LEE COUNTY, S.C. (WIS) - There is just one major pharmacy retailer in Lee County.
In a shopping center in Bishopville is a CVS and three locally-owned pharmacies.
Lee County is a “pharmacy desert”, which could mean it could soon be a vaccine desert.
“Pharmacy deserts are areas where there is limited access to pharmacies,” University of South Carolina Assistant Professor of Rural and Minority Health Research Whitney Zahnd said.
Zahnd added the three non-chain pharmacies in Lee County at a disadvantage when it comes to vaccine distribution.
“And they are areas that have no connection to federal partnerships that are involved in the vaccination process,” she said.
That lack of a connection to the Department of Health and Human Services could mean these pharmacies have less access to the infrastructure and contracts necessary to vaccinate their customers.
Researchers at the University of South Carolina mapped out the pharmacy’s deserts in the state and found there are areas in a more difficult position than Lee County.
McCormick County has no HHS-connected pharmacies and Abbeville, Allendale, and Hampton have just one.
Bishopville resident Linda London is frustrated by lack of access in her community. London is older than 75 and spent hours on the phone with DHEC to arrange vaccine appointments for herself, her husband, and her brother.
London was only able to get vaccinated after arranging separate appointments for her and her husband each about 20 to 30 miles from their home.
“Something should be done better to get the vaccine out here to get to the people who need to have it,” she said.
London said that this is just one of the issues her community faces during the COVID-19 pandemic. She said many of her neighbors in her small town don’t have access to reliable transportation, know how to use the internet, or have access to a computer.
“Some people might say, ‘there are fewer people in rural areas,’ but there are also a number of individuals who are at high risk for severe disease in rural areas. When we think about the higher proportion of adults living in rural communities,” Zhand explained.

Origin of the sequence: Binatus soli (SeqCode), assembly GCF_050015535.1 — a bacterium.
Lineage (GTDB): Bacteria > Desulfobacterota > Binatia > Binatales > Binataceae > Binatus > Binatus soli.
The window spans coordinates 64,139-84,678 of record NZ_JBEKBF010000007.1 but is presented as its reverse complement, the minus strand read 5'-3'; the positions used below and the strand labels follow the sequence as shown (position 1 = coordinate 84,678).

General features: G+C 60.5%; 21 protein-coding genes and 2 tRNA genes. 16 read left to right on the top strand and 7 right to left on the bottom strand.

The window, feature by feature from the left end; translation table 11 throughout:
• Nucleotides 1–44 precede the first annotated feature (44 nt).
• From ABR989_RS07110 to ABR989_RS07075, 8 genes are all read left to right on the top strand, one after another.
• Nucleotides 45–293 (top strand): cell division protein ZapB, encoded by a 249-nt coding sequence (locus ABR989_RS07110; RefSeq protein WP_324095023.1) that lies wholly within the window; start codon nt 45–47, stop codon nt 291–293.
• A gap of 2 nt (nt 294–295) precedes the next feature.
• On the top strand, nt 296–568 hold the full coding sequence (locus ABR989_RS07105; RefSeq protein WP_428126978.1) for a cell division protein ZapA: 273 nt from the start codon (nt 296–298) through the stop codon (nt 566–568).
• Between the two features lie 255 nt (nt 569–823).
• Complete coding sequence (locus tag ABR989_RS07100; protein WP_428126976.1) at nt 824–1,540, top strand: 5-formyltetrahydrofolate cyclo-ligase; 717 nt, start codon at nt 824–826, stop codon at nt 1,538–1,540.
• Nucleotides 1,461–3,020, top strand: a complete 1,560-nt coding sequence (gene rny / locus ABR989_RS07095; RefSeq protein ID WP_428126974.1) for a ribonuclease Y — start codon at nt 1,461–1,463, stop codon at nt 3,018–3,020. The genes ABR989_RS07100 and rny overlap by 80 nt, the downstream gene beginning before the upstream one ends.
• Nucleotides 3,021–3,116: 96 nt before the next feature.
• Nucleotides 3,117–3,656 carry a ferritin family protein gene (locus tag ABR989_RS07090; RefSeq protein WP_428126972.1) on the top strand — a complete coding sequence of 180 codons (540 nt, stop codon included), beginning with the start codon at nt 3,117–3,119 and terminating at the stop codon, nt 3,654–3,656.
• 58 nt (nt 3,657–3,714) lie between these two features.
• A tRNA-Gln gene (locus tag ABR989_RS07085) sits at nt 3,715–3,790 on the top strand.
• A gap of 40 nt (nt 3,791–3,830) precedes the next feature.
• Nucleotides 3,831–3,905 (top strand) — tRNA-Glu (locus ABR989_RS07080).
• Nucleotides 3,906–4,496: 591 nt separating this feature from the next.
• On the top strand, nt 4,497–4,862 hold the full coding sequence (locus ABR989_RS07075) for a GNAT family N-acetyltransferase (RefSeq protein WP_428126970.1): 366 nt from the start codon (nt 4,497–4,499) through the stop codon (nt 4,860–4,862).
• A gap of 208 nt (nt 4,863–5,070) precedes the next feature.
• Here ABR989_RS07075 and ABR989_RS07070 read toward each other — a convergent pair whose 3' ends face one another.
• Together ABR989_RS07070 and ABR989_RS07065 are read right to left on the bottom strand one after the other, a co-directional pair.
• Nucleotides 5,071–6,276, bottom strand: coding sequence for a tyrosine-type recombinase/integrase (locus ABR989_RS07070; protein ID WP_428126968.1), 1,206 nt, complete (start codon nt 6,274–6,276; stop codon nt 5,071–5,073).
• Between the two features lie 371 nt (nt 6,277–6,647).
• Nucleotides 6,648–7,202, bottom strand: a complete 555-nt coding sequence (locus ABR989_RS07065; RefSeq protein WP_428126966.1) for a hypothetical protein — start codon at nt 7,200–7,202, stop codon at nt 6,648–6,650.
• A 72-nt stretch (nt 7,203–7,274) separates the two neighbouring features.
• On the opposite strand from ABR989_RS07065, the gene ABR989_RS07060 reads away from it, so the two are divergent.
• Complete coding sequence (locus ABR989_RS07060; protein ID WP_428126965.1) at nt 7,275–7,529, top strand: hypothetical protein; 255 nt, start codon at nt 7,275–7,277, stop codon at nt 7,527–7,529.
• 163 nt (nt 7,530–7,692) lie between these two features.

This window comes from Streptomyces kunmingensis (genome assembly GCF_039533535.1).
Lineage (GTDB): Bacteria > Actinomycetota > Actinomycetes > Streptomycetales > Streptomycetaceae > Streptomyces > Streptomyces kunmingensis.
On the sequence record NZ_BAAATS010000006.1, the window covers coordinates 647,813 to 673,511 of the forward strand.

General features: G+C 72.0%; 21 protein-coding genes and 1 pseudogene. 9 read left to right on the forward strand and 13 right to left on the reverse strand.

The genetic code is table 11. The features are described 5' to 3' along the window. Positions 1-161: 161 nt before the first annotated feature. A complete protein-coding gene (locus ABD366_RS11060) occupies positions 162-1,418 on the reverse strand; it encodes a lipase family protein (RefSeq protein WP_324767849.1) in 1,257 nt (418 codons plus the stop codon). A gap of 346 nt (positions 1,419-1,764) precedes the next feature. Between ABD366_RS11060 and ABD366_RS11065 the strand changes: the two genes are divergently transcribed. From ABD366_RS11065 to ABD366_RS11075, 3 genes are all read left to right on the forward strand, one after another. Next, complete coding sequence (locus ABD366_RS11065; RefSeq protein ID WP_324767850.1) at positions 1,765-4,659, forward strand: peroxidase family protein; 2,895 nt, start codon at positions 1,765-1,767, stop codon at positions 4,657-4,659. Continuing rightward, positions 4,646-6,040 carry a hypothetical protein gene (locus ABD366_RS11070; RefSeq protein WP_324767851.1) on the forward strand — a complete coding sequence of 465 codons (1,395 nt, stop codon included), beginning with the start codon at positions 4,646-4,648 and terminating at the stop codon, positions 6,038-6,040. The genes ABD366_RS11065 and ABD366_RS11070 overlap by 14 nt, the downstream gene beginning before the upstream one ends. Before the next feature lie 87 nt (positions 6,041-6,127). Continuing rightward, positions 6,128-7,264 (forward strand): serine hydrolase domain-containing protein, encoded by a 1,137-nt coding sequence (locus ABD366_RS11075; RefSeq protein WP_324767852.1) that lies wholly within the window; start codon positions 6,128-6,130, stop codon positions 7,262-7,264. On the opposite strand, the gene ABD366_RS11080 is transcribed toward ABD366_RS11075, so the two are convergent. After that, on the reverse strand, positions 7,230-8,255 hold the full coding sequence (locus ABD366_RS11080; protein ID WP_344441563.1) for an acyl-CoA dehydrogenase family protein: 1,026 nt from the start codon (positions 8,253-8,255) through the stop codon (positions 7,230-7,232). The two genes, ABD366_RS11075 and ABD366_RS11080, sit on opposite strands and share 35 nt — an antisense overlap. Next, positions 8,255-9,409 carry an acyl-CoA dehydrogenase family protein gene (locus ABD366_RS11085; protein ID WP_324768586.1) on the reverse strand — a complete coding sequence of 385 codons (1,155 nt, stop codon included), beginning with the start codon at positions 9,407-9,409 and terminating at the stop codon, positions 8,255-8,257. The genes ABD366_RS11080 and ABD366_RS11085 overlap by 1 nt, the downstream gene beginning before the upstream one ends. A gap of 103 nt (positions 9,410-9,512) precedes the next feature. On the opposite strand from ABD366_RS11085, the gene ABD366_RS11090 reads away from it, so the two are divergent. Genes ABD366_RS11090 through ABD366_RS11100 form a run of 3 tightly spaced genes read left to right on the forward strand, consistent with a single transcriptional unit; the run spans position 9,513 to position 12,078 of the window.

Thomas McCrary is one of London’s fellow Lee County residents without a computer.
“I haven’t heard nothing about the shot, and I have no way to get connected with it because you have to go onto the computer to get an appointment. If I was able to get an appointment by the phone, I would’ve called and gotten one,” McCrary said.
McCrary is 75-years-old and was born and raised in Bishopville. He has not been able to leave his house since last spring except to shop. He’s ready to get the vaccine but said he will wait until he drives to Florence to visit his physician and ask her how he can get the shot.
While a mobile vaccination center or a call line for appointments would’ve helped McCrary, it may not help others get vaccinated.
“Not having to drive to a strange place they are not familiar with and talk to someone who they don’t have a relationship that’s something you really have to think about,” UofSC College of Pharmacy Assistant Professor Tessa Hastings.
Hastings also said a pharmacist is one of a patient’s most trusted health care professionals, so patients may prefer getting injected by a familiar hand.
“[Patients might] want to ask questions and talk about this vaccine that everyone wants them to get but they want to make sure it’s right for them and talk to their pharmacist,” Hastings said.
Hastings said pharmacy deserts are not a new concept. It’s just another issue COVID-19 has brought to light.